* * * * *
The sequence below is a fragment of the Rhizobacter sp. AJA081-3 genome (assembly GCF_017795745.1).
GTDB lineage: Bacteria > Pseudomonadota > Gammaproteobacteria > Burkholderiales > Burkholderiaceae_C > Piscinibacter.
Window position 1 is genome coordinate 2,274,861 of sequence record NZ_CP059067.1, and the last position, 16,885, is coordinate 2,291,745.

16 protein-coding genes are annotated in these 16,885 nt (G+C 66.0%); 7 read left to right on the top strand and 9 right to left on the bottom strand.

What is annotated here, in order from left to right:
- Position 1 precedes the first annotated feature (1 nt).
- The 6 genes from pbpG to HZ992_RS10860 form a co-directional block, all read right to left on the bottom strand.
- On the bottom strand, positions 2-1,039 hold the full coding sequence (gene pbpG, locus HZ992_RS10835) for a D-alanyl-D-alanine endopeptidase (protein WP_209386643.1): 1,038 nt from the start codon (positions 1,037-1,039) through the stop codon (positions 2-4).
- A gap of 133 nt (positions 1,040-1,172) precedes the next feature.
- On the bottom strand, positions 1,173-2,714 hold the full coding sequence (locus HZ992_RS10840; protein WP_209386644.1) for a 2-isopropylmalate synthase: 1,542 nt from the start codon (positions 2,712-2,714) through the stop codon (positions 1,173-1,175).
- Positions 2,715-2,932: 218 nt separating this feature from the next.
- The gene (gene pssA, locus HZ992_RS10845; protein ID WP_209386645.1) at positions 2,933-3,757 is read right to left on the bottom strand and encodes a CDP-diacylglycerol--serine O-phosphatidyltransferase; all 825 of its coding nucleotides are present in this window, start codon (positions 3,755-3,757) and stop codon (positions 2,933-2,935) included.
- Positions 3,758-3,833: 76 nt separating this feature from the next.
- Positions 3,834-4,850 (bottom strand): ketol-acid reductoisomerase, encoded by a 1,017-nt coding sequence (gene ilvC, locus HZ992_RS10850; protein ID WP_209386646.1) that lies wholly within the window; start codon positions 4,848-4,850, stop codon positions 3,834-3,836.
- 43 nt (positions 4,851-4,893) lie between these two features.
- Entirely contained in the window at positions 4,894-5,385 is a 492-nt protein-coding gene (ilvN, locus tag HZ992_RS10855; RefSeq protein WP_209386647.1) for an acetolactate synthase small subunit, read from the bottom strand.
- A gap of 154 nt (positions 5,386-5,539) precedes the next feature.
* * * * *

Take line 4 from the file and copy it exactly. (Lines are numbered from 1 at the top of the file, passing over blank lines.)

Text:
16 protein-coding genes are annotated in these 16,885 nt (G+C 66.0%); 7 read left to right on the top strand and 9 right to left on the bottom strand.